From 2016 to 2021 total circulation of electronic materials more than doubled with a 116% increase. On the other hand, plugging total physical item circulation into the same equation produces -36, which means statewide physical item circulation dropped 36%. (If the percentage change formula produces a negative number there was a percent decrease, and a positive number indicates a percent increase.) Finding that the total circulation of electronic materials has increased 116%, while physical item circulation has decreased but only by 36%, helps us better interpret the data and understand the changes taking place in public library circulation. Instructions on how to create a percentage change chart in Excel, such as Figure A, can be found online.

A word of warning – once an initial percentage change is calculated, the reverse number is not the same. For example, if a library has four staff members and loses one, that's a 25% decrease in staff. But, if that staff member wishes to return, that would not be a 25% increase in staff because the new initial value currently stands at 3. Increasing the staff to 4 members again would actually represent a 33% increase in staff. The main thing to remember here is that, because the initial value is different, percentage changes also differ when something is taken away and then returned or vice versa. |

**Percentage Change Challenges**

In the example above, calculating and sharing percentage change is meaningful to the data, but there are times when it can overcomplicate the intended message or cause confusion. For instance, it would be irrelevant to calculate percentage change between 2021 physical-item circulation and 2021 circulation of electronic materials because these numbers are measures of separate variables, so one does not directly lead to the other. If your data does fit the framework for percentage change by consisting of a single variable with “old” and “new” values, it’s still important to consider whether a percentage change is the best way to communicate the rate of change. Oftentimes there is language that is more user friendly for your audience than sharing the exact percentage of change. Returning to the circulation of electronic materials, for example, which sentence is initially more meaningful to you?

*The circulation of electronic materials more than doubled from 2016 to 2021. *

or

*There was a 116% increase in the circulation of electronic materials from 2016 to 2021. *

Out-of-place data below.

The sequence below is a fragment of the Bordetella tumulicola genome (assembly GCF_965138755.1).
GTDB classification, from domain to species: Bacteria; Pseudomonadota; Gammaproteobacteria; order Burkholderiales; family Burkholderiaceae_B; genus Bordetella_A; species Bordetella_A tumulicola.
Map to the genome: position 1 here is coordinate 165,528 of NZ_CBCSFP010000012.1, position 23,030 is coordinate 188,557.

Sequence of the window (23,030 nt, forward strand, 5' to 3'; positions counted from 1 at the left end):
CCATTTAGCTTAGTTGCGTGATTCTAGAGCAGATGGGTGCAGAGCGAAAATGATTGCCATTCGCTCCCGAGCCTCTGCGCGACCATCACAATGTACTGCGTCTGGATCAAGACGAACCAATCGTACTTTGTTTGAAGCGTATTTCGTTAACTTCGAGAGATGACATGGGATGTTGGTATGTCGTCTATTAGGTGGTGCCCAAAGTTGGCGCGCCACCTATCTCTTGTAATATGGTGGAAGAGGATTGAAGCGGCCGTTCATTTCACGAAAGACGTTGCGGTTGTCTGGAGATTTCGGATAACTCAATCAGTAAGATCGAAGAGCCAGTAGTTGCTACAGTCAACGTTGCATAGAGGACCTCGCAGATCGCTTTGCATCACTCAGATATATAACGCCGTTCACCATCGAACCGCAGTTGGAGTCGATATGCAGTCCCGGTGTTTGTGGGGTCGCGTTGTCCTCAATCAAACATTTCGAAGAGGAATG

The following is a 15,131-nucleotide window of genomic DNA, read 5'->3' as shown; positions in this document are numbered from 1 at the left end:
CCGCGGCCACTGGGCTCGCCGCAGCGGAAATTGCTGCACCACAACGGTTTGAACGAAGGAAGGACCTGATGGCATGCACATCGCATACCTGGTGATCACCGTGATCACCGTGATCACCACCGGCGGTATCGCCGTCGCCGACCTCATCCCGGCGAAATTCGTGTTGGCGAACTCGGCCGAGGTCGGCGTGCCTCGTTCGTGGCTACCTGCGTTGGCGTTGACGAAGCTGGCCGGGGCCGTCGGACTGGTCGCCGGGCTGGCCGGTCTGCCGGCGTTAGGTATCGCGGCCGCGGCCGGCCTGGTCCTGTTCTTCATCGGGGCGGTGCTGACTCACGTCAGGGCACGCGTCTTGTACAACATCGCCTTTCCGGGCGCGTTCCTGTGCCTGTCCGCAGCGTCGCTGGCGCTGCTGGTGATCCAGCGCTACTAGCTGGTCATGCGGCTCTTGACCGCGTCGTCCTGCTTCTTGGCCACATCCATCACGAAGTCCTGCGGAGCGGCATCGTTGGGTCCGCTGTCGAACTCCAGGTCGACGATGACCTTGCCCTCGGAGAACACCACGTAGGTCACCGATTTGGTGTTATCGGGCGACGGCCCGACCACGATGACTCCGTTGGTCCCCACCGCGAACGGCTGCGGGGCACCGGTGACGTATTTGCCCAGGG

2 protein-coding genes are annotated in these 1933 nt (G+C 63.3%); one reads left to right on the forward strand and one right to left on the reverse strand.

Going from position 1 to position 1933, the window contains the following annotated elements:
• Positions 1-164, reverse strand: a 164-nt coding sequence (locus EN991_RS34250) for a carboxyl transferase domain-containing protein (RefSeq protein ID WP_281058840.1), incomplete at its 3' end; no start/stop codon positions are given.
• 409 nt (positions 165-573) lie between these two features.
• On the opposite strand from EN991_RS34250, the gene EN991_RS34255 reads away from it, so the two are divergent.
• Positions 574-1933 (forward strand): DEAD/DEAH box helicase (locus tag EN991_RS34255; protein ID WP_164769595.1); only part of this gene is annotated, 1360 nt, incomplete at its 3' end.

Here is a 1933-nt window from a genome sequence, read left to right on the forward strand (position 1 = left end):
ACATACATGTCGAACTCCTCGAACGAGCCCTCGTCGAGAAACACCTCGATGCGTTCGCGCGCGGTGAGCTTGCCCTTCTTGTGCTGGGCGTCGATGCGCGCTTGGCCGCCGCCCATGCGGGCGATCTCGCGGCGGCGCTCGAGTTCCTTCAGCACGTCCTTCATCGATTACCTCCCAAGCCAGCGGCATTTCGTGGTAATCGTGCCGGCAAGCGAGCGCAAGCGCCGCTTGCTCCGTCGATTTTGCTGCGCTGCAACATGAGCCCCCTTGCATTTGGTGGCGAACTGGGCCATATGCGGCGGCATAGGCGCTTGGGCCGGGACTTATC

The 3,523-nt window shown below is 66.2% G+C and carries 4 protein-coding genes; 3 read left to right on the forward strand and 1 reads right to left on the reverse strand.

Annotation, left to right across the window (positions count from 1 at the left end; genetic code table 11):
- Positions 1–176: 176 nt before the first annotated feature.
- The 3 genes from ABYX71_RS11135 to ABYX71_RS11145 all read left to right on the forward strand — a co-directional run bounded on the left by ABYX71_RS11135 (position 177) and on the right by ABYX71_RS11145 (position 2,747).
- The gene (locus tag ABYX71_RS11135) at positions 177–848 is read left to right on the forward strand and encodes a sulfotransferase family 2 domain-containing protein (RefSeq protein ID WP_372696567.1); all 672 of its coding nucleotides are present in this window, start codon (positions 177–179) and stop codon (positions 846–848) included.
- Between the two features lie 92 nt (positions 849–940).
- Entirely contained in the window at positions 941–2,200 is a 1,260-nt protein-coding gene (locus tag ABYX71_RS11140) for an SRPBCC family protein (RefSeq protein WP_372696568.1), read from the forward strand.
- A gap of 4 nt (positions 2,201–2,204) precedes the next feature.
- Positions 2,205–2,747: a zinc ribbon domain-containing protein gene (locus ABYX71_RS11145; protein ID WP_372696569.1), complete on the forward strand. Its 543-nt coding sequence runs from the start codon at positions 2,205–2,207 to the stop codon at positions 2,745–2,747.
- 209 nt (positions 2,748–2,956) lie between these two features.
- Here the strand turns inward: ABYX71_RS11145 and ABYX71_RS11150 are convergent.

Even though the second sentence is more precise, it might hold less meaning to an audience that is interested in a general overview of the data, not a math lesson. Most people immediately understand terms such as doubled, tripled, or halved, but it may take them longer to realize that these correspond to a 100% increase, a 200% increase and a 50% decrease respectively. It’s important to consider whether the precise percentage is necessary for communicating change or if you can accurately convey the same message through more universally understood terms.

Lastly, when two data points are *already *percentages, a common mistake is often made. When working with percentages, the term *percentage points* should be used to describe the difference between these percentages. For example, in 2016 the circulation of electronic materials made up 11% of total Colorado public library circulation, but in 2021 it had risen to 30% of total circulation. It is tempting to find the difference between these two percentages and call that the percentage change, but percentage change describes a rate of change, and in this case, you are only describing the amount of change between these two percentages. It’s correct to say that the circulation of electronic materials was 11% of total circulation in 2016 and then increased 19 percentage points to 30% of total circulation in 2021. But it would be incorrect to say that there was a 19% change between 11% and 30% because the percentage change between these two numbers is actually 173%. Correctly identifying what you are measuring and distinguishing between percentage points and percentage change when presenting your data is an easy way to avoid this mathematical error.

**Final Thoughts**

Whew! That was quite a bit of math. Thanks for sticking with it! Remember, there are many online calculators that can help calculate percentage change, but it’s also helpful to understand the process. Speaking from experience, it’s easy to mix up the old and new values, but if you understand the process you’re much more likely to catch those mistakes.

Stay tuned for our next Public Library Blueprints post, where we’ll take a break from data analysis to explore another data visualization method.